September 21, 2016
The Christian Science Monitor Passcode
Timothy Edgar, Contributor
The American Civil Liberties Union and Amnesty International have launched a campaign calling for President Obama to pardon former National Security Agency contractor Edward Snowden.
I support that campaign, but not because I simply see Mr. Snowden as a hero and the NSA as a villain. I've served on both sides, first as the national security counsel for the ACLU and then later as the director of privacy and civil liberties for the White House National Security Staff during Mr. Obama's first term.
The NSA's operations are vital to national security, but they need strong controls. Since 2013, our government has corrected its course regarding several surveillance policies that posed serious privacy risks to American citizens and people all around the world. Those reforms would not have happened without Snowden.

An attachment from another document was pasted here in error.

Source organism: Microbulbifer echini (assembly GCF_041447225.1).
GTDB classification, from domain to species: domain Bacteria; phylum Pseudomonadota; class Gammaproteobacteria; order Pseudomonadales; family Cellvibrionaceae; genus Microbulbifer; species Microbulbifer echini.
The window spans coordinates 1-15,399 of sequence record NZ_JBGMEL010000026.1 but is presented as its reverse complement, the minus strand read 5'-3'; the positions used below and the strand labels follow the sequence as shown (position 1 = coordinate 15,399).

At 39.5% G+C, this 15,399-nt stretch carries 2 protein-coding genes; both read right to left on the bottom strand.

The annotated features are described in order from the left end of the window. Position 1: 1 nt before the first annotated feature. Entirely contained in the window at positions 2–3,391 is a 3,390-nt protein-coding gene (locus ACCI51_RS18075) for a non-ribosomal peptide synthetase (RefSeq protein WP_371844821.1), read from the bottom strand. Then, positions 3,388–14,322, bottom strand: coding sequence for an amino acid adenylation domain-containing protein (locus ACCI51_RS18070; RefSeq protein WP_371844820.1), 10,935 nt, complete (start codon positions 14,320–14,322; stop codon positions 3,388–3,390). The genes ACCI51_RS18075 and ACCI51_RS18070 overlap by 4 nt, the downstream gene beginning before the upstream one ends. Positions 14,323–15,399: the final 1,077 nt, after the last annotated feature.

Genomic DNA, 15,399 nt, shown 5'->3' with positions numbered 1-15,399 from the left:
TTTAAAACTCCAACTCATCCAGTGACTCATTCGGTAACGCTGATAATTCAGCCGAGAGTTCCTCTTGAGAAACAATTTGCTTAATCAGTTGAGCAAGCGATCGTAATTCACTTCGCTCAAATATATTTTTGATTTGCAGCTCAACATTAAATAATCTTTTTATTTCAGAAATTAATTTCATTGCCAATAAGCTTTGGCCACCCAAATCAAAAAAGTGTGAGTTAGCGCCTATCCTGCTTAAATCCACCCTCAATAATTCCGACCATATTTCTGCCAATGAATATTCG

Opponents of a pardon for Snowden have conceded that his decision to release top-secret government documents did result in changes to a domestic program of bulk collection of American telephone records, but they argue he should still serve time in jail for disclosing programs that revealed foreign spying operations.
That argument fails to account for the global dimensions of privacy. Current distinctions in the law between data collected inside the US and data collected abroad are relics from an era of analog telephones.
Americans' data is far more likely to be overseas now than when our surveillance laws were written in the 1970s. Still, the NSA's surveillance outside the US is still governed only by internal rules. The Snowden disclosures laid bare the risks to American privacy as the result of the NSA's overseas data collection practices.
But it's not only Americans' privacy that matters. We should consider the privacy of foreign citizens, too.